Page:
. "5. Different Interpretations of Existing Standards." Sharing Publication-Related Data and Materials: Responsibilities of Authorship in the Life Sciences. Washington, DC: The National Academies Press, 2003.
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Sharing Publication-Related Data and Materials: Responsibilities of Authorship in the Life Sciences
validate or refute the major claims) may be appropriate for an advertisement or press release, but it is not appropriate for scientific publication.
An author should only need to disclose or share that which is required to reproduce and validate the published result, nothing more, nothing less.
Presenting results with enough detail so that they can be repeated might be the minimum a journal officially requires of an author but it is substandard from the perspective of the community, in particular, if repeating the work will be labor intensive. Scientists do not read others’ papers in order that they might repeat those experiments; rather they read articles to find insights and gain knowledge that allows them to move forward from that point. Only when scientists are unable to successfully build on results of a paper are they inclined to repeat the author’s experiments. Taking the stance that authors need only furnish what is necessary to repeat one’s experiments removes the value of the cumulative process of science and, considering how science is conducted today, is unrealistic. It is not possible, for example, to get a public research grant to repeat the experiment of another scientist.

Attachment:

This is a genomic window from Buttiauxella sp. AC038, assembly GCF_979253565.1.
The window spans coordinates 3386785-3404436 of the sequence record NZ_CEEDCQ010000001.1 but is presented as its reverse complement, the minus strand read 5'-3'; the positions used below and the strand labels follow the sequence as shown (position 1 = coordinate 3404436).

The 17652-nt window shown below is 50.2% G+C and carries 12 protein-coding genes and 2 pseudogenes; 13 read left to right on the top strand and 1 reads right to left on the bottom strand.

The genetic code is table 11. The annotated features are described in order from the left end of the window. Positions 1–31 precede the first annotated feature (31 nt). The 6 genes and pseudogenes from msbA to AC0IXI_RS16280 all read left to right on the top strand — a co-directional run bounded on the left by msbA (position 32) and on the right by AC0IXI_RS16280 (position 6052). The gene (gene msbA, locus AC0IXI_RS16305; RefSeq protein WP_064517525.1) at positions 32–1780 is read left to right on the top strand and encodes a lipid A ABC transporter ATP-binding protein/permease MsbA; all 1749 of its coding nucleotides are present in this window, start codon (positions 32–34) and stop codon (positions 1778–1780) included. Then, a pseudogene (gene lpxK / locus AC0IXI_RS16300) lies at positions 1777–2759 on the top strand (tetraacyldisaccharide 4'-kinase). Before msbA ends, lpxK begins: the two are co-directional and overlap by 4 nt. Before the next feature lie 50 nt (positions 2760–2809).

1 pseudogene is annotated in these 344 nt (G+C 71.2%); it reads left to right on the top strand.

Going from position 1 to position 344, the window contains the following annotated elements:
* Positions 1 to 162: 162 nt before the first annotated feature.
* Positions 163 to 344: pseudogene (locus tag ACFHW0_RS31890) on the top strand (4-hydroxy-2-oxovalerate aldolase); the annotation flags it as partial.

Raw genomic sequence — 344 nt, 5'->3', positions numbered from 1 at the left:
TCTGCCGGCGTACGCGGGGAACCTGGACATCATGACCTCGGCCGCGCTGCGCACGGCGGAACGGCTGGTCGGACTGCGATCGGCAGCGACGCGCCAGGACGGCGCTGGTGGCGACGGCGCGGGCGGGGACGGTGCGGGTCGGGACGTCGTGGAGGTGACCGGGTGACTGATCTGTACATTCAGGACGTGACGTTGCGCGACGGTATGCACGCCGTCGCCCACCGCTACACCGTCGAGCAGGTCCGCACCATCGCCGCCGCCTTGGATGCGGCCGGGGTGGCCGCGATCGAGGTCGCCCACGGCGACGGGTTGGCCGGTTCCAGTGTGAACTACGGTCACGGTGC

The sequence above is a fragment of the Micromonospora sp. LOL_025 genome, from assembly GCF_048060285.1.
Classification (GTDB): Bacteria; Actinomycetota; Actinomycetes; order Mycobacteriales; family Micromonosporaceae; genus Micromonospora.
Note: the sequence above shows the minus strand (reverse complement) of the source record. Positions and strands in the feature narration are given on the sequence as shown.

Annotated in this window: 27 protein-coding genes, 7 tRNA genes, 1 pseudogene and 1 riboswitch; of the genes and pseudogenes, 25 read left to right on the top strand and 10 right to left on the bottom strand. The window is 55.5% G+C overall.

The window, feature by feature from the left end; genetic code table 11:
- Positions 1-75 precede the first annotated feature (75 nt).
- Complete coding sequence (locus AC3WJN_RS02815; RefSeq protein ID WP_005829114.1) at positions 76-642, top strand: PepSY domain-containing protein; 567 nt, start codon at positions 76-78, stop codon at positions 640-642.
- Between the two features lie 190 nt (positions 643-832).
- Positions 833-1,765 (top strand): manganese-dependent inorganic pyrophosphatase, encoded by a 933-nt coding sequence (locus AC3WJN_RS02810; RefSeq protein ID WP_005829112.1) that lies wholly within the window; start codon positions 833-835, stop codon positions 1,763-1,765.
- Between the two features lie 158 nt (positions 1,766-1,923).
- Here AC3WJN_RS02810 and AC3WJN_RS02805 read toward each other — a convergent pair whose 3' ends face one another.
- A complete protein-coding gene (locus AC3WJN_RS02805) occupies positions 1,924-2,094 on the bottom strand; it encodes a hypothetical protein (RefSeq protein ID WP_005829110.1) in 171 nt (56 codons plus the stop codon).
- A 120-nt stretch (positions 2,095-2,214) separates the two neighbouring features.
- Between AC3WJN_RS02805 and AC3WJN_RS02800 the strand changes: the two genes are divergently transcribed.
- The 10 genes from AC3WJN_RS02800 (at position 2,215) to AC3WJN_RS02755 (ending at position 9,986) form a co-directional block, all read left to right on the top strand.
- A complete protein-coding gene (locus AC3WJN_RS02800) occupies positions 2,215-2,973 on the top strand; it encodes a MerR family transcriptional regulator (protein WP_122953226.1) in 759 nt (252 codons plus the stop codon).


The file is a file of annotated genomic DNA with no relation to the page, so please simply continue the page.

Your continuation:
Partial access to data in a publication is better than no access at all.
It has been proposed that providing data on a private Web site, with no limit on what can be viewed but with limits on the amount of data that can be downloaded at one time, satisfies the quid pro quo of publication. However, if the data are central or integral to the reported findings, this arrangement violates the spirit of the fundamental principle of allowing other researchers to replicate, verify, and build on the findings. Researchers need to be able to manipulate, query, and transform the data that support a publication’s findings so that they can build on them.
Some categories of materials are difficult, time-consuming, or expensive to reproduce; therefore, requiring authors to share them is unreasonable.
The community has never required an author to provide extensive or ongoing technical support for a requester of materials. If materials are scarce or difficult to replicate, a request could be reasonably met by